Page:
Absolute and relative ovary and uterus weights were indistinguishable between control and treated female rats. Absolute epididymal, prostate and testes weights were also comparable between the groups, however the relative weight of these organs was increased significantly (10%, 18%, 10%, respectively) versus controls. This apparent increase in relative organ weight was likely a consequence of a significant 11-12% decrease in terminal body weight for these animals, since relative adrenal, brain, kidney, liver, spleen and thymus weights were also increased by a similar amount. No treatment-related microscopic changes were present in gonadal tissue from males or females. An assessment of epididymal sperm parameters demonstrated no alteration in weight of cauda epididymis, the number of sperm per cauda (both total and per g wet wt tissue) or the percentage of normal sperm. Testicular spermatid parameters showed no alteration in testis weight or spermatid numbers (both total and per gram testis).

 

Based on a lack of effects on reproductive organ weights and histology in male and female rats, or on sperm/spermatid parameters in males, a NOAEL of greater than or equal to 125 mg/kg body weight/day (the highest dose evaluated) was obtained for effects of coker light gas oil on the male and female reproductive system. 

 

A two-generation reproductive toxicity study does not need to be conducted if the substance is known to be a genotoxic carcinogen and appropriate risk management measures are implemented. Accordingly, as cracked gas oils are classified as Category 1B carcinogens (H350) according to EU CLP Regulation (EC No. 1272/2008), further investigations of effects on fertility are not proposed.

Short description of key information:

No data are available on the potential impact of cracked gas oils on fertility following repeated vapour inhalation or oral exposure. Non-guideline studies were located that examined the potential impact of cracked gas oils on reproductive function following dermal exposure.  Results from reproductive screening tests indicate that at least female reproduction capacity was not affected by treatment beginning 7 days prior to mating, even when maternal toxicity was observed.  In addition, following dermal administration of Beaumont coker light gas oil for 5 days/week over 13 weeks, the NOAEL for cracked gas oils on reproductive organ weights and histology in male and female rats, and on sperm/spermatid parameters in males, is greater than or equal to 125 mg/kg/day.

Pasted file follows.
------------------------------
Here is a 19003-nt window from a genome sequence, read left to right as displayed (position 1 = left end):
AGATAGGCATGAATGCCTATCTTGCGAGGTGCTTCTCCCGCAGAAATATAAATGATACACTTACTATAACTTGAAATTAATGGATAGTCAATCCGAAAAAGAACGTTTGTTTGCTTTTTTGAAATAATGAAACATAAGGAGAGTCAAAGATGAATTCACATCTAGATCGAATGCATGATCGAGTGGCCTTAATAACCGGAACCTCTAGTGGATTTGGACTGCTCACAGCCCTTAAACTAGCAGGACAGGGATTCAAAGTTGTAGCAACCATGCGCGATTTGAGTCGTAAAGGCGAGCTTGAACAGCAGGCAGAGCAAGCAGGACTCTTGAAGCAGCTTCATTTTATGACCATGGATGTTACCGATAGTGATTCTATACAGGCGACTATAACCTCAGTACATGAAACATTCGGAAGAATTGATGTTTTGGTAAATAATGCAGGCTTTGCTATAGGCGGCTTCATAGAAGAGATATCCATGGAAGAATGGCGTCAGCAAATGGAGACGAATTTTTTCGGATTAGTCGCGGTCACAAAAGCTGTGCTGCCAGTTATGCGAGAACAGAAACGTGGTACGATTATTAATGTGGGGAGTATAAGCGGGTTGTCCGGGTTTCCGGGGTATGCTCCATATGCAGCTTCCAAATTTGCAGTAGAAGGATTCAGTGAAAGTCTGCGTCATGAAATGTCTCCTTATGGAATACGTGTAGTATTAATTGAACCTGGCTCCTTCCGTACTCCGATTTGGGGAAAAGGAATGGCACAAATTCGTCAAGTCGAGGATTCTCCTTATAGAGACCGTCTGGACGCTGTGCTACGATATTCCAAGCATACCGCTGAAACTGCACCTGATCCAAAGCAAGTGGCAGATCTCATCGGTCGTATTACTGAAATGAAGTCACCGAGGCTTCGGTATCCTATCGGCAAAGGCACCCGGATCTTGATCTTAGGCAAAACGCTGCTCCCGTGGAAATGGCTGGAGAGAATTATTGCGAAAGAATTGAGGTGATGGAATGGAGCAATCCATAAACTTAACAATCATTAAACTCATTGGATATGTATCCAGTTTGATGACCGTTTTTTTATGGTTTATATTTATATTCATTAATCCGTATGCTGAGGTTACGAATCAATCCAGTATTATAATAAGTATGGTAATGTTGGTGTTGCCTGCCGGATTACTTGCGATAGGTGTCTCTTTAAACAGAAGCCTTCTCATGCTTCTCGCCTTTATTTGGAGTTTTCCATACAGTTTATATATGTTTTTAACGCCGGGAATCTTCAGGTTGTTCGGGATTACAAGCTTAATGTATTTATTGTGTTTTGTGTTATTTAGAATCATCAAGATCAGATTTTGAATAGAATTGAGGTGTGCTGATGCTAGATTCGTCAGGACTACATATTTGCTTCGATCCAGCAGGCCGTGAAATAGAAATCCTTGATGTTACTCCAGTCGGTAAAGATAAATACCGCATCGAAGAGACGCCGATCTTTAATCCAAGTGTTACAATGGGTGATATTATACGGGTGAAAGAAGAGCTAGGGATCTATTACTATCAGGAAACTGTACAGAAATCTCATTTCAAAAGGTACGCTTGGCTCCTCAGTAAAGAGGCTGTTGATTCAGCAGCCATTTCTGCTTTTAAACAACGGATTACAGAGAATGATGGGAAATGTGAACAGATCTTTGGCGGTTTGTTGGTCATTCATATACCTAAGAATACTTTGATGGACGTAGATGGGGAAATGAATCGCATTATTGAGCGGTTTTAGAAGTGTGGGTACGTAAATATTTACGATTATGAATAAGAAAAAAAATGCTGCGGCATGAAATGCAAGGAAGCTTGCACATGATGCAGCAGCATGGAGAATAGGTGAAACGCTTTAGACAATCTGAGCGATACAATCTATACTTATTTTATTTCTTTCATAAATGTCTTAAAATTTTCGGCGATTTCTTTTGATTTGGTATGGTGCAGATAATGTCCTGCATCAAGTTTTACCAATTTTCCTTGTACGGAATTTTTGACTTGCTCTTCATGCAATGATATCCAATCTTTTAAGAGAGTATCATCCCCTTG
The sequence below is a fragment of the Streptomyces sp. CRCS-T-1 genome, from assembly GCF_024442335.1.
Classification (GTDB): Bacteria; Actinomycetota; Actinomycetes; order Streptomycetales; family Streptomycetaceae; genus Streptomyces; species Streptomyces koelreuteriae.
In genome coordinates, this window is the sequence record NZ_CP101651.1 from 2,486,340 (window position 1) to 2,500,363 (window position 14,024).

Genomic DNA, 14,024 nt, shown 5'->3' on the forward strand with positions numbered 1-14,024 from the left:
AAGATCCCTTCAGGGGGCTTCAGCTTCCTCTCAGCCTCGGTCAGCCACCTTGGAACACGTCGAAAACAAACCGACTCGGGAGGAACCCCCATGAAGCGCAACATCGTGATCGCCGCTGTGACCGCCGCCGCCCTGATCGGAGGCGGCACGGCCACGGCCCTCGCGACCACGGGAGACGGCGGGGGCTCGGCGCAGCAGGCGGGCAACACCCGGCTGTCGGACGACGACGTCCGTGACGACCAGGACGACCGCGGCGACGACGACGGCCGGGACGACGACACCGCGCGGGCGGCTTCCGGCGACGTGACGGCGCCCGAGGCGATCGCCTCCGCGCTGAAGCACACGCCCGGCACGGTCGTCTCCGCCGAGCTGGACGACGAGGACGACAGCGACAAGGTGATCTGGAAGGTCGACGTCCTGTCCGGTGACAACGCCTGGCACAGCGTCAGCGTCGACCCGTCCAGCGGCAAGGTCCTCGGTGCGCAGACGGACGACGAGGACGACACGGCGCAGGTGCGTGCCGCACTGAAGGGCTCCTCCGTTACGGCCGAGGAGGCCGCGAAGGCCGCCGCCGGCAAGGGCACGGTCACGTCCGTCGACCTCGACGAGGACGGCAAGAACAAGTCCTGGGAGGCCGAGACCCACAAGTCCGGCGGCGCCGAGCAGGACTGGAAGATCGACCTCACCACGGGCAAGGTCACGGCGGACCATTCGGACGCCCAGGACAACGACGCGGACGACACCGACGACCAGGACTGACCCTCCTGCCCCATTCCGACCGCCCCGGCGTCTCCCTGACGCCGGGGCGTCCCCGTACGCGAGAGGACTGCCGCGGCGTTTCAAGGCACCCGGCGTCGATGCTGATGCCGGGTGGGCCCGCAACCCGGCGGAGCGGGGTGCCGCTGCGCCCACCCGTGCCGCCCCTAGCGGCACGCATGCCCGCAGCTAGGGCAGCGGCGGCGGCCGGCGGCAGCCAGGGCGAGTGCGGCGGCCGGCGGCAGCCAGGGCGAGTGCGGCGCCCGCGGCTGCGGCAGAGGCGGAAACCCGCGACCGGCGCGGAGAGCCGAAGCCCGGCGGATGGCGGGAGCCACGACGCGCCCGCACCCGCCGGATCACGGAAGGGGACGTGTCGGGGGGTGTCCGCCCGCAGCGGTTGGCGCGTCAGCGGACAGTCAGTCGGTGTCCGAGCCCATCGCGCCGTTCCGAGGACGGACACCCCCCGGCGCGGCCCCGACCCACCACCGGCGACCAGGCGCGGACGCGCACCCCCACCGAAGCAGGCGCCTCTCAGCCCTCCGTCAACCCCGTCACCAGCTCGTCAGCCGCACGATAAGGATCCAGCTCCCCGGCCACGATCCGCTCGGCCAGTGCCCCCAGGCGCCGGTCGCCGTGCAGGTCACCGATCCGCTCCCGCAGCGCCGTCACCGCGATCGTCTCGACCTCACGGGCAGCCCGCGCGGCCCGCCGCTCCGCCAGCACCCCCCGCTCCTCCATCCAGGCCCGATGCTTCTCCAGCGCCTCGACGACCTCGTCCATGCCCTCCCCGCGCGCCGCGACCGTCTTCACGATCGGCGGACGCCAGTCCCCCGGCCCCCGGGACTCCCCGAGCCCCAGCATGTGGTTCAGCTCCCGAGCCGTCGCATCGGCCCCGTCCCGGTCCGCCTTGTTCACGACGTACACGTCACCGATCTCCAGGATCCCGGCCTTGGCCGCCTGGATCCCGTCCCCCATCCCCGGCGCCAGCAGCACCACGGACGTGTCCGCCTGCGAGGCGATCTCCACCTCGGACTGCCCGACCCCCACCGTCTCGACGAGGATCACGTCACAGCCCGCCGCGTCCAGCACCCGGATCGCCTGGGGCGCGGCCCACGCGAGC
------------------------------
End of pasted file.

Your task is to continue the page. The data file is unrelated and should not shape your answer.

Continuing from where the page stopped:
Effects on developmental toxicity

Description of key information

No data are available on the potential impact of cracked gas oils on developmental toxicity following repeated inhalation exposure. One study was identified using oral exposure. The study design was unconventional and is not considered to be a reliable basis for assessing developmental toxicity.

In studies investigating the developmental toxicity of cracked gas oil streams after dermal exposure in the rat, substance-related effects in the dams commonly included varying degrees of skin irritation at the test site, with decreased body weight (including decreased net weight gain), increased resorption, decreased thymus weight and occasional alterations in haematological and serum chemistry parameters. Findings in the foetuses (or pups in studies were dams were permitted to litter) included decreased body weight, decreased crown-rump length, decreased litter size and delayed ossification of some skeletal structures. It appears that decreases in maternal and foetal (or pup) body weight together with reductions in litter size and delayed skeletal development were sensitive indicators of developmental effects in these studies. However, the occurrence of skin irritation and decreased maternal body weight are possible significant confounding factors in the interpretation these studies since it is not known if chemical toxicity or maternal stress (due to repeated moderate-severe skin damage) was responsible for the effects observed in the foetuses. Destruction of the barrier function of the skin may also affect absorption of the test sample across the skin, giving unrepresentative systemic exposures. However, evaluating the weight of evidence suggests a supported NOAEL of 50 mg/kg bw/day for developmental toxicity following dermal exposure.

Effect on developmental toxicity: via oral route
Endpoint conclusion:
no adverse effect observed
Species:
rat
Effect on developmental toxicity: via inhalation route
Endpoint conclusion:
no study available
Effect on developmental toxicity: via dermal route
Endpoint conclusion:
no adverse effect observed
Additional information